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The official match ball for the 2010 FIFA World Cup.

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The Story So Far

  • Jun 14, 2010
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Every time the World Cup comes around, there are a bevy of complaints about the futuristic new ball, and every time, the matches have played pretty much the same as they had before. So when the complaints came about adidas' Jabulani ball, I took them with a grain of salt.

That said, if there is any big story on the field of the first four days, it's the ball. The two big footballing stories are: poor goalkeeping, and poor long shots.

Five goals have been scored thanks to comedic goalkeeper errors, and all but one of them was a goal that either tied the match or gave one side the lead. Three crosses have been horribly misplayed: South Korea's first goal, Germany's second, and Italy's equalizer. Algeria's goalkeeper also totally misplayed a fairly average shot, and England's Robert Green let the American equalizer right through his hands. Although the ball isn't necessarily the chief factor for all of these goals (and certainly not in Green's case), these errors are starting to look like a pattern.

Still, goals, even scored from errors, aren't necessarily bad. The lack of accurate long-range shooting is bad, as those are often some of the most exciting goals in any soccer game. On the very first day, France's Yoann Gourcouff decided to test the waters with half a dozen long-range efforts, most all of which sailed well wide or over the net. He's not the only one, just the most prolific. The simply fact is that long range shots, either from free kicks or from the run of play, are coming nowhere near the goal.

It's a fairly small sample size of eleven games, but if these trends continue, then the relatively unexciting games so far may prove the rule, and not the exception. And the Jabulani ball will be the object that defines the 2010 World Cup, not the vuvuzela.

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June 27, 2010
Hard to know if it's the ball or just coincidence, but two nearly identical goals in two days - Klose's against England and Gyan's winner against the USA - both came off of high bounces anticipated by the strikers and misunderstood by the defenders. If it is a trait of the ball, then maybe long-ball style direct play will come back into style. Yay?
June 17, 2010
Two more interesting notes I picked up from the announcers of the Argentina-Korea match:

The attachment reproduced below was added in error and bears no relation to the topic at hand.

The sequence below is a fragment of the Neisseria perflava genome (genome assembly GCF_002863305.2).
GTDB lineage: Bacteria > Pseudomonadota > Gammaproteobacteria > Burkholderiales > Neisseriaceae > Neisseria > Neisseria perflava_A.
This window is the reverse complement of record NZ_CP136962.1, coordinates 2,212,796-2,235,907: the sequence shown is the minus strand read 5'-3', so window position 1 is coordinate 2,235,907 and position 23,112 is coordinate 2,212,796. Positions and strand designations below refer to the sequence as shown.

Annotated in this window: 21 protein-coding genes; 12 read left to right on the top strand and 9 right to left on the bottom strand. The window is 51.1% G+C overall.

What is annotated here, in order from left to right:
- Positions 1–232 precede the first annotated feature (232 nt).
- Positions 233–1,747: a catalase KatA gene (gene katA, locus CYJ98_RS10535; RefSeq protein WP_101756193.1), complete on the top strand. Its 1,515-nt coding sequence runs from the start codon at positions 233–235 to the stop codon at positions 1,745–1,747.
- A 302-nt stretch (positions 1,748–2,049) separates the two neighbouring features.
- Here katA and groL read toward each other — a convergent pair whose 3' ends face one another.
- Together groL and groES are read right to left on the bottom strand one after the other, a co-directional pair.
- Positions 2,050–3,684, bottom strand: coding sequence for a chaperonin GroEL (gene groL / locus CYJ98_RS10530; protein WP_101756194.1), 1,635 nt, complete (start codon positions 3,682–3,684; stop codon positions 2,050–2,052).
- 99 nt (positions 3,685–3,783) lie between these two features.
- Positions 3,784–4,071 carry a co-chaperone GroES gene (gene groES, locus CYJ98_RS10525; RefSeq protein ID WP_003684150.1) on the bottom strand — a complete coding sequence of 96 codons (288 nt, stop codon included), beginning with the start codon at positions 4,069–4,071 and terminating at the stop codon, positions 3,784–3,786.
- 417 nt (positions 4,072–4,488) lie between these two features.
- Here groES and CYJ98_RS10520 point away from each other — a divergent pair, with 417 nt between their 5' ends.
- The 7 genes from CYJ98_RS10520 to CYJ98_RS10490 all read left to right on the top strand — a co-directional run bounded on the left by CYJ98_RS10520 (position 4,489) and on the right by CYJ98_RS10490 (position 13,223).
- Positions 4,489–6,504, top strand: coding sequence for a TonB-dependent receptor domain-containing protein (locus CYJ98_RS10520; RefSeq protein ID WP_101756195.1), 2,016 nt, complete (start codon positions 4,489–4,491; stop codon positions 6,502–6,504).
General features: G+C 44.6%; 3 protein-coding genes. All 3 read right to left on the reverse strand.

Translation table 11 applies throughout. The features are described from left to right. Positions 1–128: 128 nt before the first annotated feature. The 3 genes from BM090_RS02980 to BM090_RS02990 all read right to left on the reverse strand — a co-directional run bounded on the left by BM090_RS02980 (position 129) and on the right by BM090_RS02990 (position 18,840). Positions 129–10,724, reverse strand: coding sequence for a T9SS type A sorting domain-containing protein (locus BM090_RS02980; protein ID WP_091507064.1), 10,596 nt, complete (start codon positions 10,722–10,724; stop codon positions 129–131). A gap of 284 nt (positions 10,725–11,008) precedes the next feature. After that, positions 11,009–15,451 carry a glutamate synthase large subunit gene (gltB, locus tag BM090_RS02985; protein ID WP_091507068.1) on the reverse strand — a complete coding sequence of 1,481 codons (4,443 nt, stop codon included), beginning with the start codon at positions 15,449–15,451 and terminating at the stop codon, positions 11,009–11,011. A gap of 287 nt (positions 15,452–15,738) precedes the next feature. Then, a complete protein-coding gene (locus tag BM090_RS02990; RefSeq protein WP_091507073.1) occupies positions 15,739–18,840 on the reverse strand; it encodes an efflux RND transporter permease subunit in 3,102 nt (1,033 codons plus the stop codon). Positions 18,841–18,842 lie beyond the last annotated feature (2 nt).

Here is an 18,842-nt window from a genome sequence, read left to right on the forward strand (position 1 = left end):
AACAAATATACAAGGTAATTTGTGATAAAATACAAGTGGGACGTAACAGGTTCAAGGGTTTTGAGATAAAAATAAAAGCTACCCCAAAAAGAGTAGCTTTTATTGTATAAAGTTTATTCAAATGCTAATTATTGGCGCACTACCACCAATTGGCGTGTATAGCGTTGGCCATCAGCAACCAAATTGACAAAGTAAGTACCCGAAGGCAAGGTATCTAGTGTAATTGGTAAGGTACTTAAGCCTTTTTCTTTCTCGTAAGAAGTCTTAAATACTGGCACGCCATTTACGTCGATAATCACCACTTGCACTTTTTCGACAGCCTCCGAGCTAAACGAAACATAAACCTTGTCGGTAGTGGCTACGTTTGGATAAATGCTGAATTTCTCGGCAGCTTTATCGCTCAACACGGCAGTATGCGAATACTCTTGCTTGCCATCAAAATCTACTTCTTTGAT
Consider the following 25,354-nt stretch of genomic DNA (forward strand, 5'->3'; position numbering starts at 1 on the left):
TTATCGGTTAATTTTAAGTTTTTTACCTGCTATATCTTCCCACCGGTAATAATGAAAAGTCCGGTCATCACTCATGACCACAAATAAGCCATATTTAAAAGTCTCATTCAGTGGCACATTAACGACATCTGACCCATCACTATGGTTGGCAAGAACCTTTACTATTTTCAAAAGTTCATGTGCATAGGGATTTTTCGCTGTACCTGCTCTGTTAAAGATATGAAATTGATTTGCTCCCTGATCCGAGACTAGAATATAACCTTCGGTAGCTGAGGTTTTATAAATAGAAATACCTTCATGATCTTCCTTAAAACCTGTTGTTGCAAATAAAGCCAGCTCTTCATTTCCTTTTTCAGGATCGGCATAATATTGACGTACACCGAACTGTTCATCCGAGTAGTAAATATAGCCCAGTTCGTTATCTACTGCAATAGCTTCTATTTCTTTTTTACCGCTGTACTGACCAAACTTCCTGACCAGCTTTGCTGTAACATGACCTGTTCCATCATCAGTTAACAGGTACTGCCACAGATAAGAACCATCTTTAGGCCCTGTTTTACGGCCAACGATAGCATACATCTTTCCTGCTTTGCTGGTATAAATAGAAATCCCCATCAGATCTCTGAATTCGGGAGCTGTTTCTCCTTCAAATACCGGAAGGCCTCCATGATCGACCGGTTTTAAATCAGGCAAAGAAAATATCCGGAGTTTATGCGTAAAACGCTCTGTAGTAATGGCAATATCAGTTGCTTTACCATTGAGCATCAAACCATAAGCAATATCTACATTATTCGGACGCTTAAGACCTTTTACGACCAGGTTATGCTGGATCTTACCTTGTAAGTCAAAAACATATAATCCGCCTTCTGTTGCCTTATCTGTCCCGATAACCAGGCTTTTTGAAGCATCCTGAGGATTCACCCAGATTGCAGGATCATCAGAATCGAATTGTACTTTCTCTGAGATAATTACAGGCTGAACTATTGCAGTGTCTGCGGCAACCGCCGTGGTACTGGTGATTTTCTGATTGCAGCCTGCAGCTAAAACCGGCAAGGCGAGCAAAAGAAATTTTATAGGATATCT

Sven Goran Eriksson is calling for a coaches' conference regarding the ball. Fat chance of it happening or anything coming of it, but I support this if only to see Dunga and Maradona arguing over Robert's Rules.

The German Bundesliga, where most if not all of the German players play, have been using the ball since the start of the year. That may help put their dominant performance against Australia into perspective.
June 17, 2010
That interesting. I doubt anything will come of a coaches' conference but I'm diggin' the Budesliga facts!
June 16, 2010
Interesting!  I've heard much talk about this ball, but not as much as I have about the vuvuzela.  I didn't realize that a ball could affect the game so much, but that makes perfect sense. ...Which leads me to wonder, did the people who make this ball put the research necessary into making it?  Especially if it's for such a huge event.  Thanks for sharing, Rowan!
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The Adidas Jabulani is the official match ball for the 2010 FIFA World Cup. The ball was unveiled in Cape Town, South Africa, on December 4, 2009. Jabulani  means "rejoice" in Zulu, and was developed at Loughborough University, UK.

The ball was also used as the match ball of 2009 FIFA Club World Cup in the United Arab Emirates, and a special version of the ball, the Jabulani Angola, was the match ball of the 2010 African Cup of Nations. This ball was also used in the 2010 Clausura Tournament of Argentina as well as the 2010 MLS season in the USA in the league's colours of blue and green.
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